Willie Walsh hits back at billionaire Trump on Aer Lingus deal
IAG chief executive Willie Walsh has said he is in no hurry to seal a deal on Aer Lingus.
But he acknowledged the uncertainty surrounding a potential sale could be creating a distraction for management at the former flag carrier.
Mr Walsh said IAG, the parent company of British Airways, has nothing to hide in its pursuit of Aer Lingus and he claimed the company had been clear about its interests.
He also took a swipe at US billionaire Donald Trump and Virgin Atlantic boss Richard Branson, both of whom have criticised the proposed deal, saying he would prefer to listen to the views of those in Ireland who know what they're talking about.
"We've nothing to hide. We've been very clear about our interests in relation to Aer Lingus," Mr Walsh said, at a breakfast event yesterday organised by head-hunting consultants Merc Partners.
"I think our interests are very genuine and we believe that Aer Lingus will flourish as part of IAG. We want to acquire Aer Lingus within IAG to grow it."
IAG is bidding for Aer Lingus, which has been valued at €1.4bn, but has yet to win over both the Government, as the State holds a 25.1pc stake, and trade unions which have accused IAG of giving vague assurances.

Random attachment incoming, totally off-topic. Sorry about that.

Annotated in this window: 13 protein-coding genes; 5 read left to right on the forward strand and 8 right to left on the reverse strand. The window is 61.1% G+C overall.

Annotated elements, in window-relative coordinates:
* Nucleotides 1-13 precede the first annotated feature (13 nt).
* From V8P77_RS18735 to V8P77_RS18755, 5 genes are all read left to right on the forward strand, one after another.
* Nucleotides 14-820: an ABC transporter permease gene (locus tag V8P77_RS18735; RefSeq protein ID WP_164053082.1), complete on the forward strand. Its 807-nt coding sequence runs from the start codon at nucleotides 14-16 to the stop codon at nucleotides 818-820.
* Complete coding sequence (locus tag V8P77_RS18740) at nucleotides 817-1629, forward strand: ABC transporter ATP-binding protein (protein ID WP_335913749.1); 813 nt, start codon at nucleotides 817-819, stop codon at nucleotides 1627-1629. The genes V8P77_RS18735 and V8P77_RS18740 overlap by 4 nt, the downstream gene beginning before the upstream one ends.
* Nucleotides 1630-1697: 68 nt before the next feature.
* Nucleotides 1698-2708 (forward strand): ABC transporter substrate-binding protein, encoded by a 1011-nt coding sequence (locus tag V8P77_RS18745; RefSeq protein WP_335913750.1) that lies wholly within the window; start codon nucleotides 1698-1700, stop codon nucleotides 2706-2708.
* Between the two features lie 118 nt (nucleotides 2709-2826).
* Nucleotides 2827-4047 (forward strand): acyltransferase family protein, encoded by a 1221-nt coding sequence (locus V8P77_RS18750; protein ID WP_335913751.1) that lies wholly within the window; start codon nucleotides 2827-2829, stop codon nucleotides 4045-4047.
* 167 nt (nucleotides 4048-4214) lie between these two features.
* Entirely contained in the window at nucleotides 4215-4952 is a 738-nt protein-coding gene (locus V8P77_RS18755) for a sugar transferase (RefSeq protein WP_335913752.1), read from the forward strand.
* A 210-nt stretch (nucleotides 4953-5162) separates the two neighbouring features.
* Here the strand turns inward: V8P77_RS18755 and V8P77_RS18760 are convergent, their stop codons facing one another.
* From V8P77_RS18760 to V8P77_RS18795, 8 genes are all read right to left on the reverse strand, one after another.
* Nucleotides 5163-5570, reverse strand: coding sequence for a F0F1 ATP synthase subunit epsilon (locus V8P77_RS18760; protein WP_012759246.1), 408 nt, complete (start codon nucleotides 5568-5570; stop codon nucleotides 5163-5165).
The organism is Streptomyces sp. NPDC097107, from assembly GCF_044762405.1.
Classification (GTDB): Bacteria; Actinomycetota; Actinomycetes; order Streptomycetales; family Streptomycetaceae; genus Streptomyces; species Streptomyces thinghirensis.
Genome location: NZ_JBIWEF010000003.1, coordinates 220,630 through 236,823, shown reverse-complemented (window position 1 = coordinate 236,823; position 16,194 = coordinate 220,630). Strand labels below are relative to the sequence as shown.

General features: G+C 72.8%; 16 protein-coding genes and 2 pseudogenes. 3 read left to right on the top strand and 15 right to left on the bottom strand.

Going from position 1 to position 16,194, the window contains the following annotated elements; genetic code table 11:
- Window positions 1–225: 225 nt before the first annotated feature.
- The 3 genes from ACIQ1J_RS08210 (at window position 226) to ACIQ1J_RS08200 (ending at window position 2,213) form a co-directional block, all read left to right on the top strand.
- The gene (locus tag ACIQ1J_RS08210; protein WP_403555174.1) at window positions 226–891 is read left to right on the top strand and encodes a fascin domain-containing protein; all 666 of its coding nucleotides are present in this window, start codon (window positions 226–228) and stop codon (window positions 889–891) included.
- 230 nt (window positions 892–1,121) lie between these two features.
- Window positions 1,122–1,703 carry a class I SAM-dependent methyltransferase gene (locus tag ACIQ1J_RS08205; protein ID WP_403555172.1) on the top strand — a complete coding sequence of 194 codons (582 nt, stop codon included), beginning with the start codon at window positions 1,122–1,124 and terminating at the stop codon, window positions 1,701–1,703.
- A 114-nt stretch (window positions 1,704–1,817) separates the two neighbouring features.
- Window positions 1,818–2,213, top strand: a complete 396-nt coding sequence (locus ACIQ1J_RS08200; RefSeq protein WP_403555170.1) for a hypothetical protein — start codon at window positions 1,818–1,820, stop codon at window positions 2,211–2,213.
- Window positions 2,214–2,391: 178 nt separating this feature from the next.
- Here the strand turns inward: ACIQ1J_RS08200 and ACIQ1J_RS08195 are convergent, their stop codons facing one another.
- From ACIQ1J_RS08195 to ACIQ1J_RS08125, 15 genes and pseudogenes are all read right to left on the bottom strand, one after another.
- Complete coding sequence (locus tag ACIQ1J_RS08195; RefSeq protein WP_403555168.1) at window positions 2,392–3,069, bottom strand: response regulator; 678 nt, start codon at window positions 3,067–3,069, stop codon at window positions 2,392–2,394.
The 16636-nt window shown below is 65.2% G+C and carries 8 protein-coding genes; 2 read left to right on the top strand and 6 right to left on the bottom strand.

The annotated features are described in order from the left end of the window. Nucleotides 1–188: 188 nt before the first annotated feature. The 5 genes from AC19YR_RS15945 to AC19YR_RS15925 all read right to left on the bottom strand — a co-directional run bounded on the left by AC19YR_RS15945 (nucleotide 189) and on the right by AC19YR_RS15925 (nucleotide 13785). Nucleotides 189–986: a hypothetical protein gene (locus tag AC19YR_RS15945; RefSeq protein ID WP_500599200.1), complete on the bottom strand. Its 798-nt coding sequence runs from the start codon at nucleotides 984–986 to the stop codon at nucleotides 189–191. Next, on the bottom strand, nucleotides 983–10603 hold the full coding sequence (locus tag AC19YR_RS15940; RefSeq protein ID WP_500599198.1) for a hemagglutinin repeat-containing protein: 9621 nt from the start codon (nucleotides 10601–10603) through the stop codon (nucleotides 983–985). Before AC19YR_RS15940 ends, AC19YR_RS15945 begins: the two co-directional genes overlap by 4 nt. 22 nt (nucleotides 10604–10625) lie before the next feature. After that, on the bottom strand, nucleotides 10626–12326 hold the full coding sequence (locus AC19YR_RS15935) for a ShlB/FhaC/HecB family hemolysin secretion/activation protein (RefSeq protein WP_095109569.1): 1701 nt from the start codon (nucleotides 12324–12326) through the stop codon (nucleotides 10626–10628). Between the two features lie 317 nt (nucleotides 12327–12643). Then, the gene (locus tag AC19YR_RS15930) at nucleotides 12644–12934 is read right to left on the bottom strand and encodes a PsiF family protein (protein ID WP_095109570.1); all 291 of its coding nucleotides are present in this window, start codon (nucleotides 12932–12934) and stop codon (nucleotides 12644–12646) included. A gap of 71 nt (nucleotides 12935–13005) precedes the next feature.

The proposed sale has attracted international attention from the likes of Mr Trump, who owns Doonbeg Golf Course in Co Clare, and Mr Branson, whose Virgin Atlantic has said it would contact the European Commission over concerns that the IAG deal would adversely impact on competition.
But Mr Walsh dismissed the concerns of both men.
"I don't think their position should influence. I would be more interested by the interventions of those in Ireland who understand the issue," he said.
He added that it would be interesting for Virgin to appear before the Oireachtas Transport Committee to explain their interests in the Irish market.
He said he was in "no hurry" to reach a deal, adding IAG would spend time to "get to the right decision".
But he added he recognised that the uncertainty around the potential sale may be distracting for Aer Lingus management.
"I recognise that others have expressed an interest in seeing it resolved sooner rather than later and I can understand that. From an Aer Lingus point of view, the uncertainty may well be a distraction."